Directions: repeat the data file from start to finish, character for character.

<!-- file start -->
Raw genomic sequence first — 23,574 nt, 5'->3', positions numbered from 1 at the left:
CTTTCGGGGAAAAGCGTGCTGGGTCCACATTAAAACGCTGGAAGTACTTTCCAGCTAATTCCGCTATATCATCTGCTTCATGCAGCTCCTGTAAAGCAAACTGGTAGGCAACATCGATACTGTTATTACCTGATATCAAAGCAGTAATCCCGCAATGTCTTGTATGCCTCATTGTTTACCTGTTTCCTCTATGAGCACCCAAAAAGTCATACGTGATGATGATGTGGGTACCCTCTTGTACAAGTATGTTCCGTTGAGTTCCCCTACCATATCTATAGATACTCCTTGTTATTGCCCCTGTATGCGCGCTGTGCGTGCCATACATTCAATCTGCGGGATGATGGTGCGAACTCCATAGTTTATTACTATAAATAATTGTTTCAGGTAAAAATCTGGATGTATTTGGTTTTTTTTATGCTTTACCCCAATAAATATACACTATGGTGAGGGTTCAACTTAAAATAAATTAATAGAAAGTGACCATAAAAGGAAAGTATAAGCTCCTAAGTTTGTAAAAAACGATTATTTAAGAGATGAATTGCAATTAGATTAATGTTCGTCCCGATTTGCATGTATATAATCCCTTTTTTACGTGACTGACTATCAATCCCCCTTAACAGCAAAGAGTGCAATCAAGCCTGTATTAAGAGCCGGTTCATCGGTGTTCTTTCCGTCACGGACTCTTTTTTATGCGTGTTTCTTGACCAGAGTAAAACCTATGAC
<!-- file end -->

Raw genomic sequence first — 23,574 nt, 5'->3', positions numbered from 1 at the left:
CTTTCGGGGAAAAGCGTGCTGGGTCCACATTAAAACGCTGGAAGTACTTTCCAGCTAATTCCGCTATATCATCTGCTTCATGCAGCTCCTGTAAAGCAAACTGGTAGGCAACATCGATACTGTTATTACCTGATATCAAAGCAGTAATCCCGCAATGTCTTGTATGCCTCATTGTTTACCTGTTTCCTCTATGAGCACCCAAAAAGTCATACGTGATGATGATGTGGGTACCCTCTTGTACAAGTATGTTCCGTTGAGTTCCCCTACCATATCTATAGATACTCCTTGTTATTGCCCCTGTATGCGCGCTGTGCGTGCCATACATTCAATCTGCGGGATGATGGTGCGAACTCCATAGTTTATTACTATAAATAATTGTTTCAGGTAAAAATCTGGATGTATTTGGTTTTTTTTATGCTTTACCCCAATAAATATACACTATGGTGAGGGTTCAACTTAAAATAAATTAATAGAAAGTGACCATAAAAGGAAAGTATAAGCTCCTAAGTTTGTAAAAAACGATTATTTAAGAGATGAATTGCAATTAGATTAATGTTCGTCCCGATTTGCATGTATATAATCCCTTTTTTACGTGACTGACTATCAATCCCCCTTAACAGCAAAGAGTGCAATCAAGCCTGTATTAAGAGCCGGTTCATCGGTGTTCTTTCCGTCACGGACTCTTTTTTATGCGTGTTTCTTGACCAGAGTAAAACCTATGAC